Referring to the Guidelines for the Preparation of District Medium Term Development Plans under the Ghana Shared Growth and Development Agenda (GSGDAII 2014-2017 ), it is indicated that the National Development Planning Commission (NDPC), would exercise an overall national responsibility over all monitoring and evaluation in the districts. In conjunction with the Regional Planning Co-ordinating Units (RPCUs), the NDPC will conduct spot checks on regular basis. This situation suggests a two-tie system of monitoring. It would be expedient to suggest that the communities should be involved in monitoring. Their involvement might not be regular, but it is imperative that the beneficiaries of the projects get involved in all aspects of project planning and management.

At the community level of monitoring, responsible actors could be Chiefs, Area Councillors, and Unit Committees, Assembly members, opinion leaders and local experts. These could be drafted to form monitoring teams when the need arises.  Projects that have had a share of community input should have the local people involved in monitoring as well as evaluation. This would exhibit transparency in project execution and ensure sustainability. Where this type of exercise will delay the completion of a project, details of last monitoring should be explained to beneficiaries.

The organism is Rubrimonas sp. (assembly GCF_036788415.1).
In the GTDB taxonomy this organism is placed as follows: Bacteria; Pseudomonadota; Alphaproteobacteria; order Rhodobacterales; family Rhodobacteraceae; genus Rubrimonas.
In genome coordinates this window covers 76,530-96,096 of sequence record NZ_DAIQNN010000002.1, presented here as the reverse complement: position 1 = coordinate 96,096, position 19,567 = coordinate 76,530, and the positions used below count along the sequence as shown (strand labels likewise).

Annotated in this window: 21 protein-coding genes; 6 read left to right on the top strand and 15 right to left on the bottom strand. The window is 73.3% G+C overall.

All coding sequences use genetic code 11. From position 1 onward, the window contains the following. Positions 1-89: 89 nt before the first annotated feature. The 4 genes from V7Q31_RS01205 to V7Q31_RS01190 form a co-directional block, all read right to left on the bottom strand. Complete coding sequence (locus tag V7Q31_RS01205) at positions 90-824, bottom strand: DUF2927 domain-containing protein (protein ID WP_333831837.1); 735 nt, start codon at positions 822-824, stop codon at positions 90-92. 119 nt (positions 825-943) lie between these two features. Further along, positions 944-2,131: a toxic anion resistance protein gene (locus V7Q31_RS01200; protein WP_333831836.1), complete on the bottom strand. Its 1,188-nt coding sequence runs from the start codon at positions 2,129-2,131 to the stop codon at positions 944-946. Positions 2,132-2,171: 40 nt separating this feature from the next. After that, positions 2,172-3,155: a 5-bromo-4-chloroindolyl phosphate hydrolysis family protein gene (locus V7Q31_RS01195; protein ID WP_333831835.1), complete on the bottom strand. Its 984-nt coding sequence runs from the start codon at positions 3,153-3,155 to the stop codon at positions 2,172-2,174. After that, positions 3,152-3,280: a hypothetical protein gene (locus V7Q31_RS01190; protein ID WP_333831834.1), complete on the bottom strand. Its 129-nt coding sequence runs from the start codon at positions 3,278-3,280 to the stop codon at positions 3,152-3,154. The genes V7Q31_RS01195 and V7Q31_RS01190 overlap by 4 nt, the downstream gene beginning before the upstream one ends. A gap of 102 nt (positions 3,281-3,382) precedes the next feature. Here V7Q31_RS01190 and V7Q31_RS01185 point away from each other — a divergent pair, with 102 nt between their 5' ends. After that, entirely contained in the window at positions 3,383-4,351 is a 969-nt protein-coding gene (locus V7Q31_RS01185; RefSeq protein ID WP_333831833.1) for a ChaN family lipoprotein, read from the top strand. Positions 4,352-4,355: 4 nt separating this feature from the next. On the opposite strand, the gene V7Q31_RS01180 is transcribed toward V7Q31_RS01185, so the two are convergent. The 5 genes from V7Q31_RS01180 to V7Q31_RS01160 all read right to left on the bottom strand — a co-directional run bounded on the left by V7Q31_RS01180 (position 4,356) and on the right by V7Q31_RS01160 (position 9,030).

At the district level, DPCU is responsible for monitoring as well as contacting the various sectors to partake in the exercise. Monitoring should be done on regular basis, at least quarterly progress reports should be submitted by the DPCU to the Assembly for discussion.

The final document on the monitoring should be submitted to the relevant bodies and agencies, e.g. Ministry of Local Government and Rural Development, Ministry of Finance, NDPC and Regional Co-ordinating Council.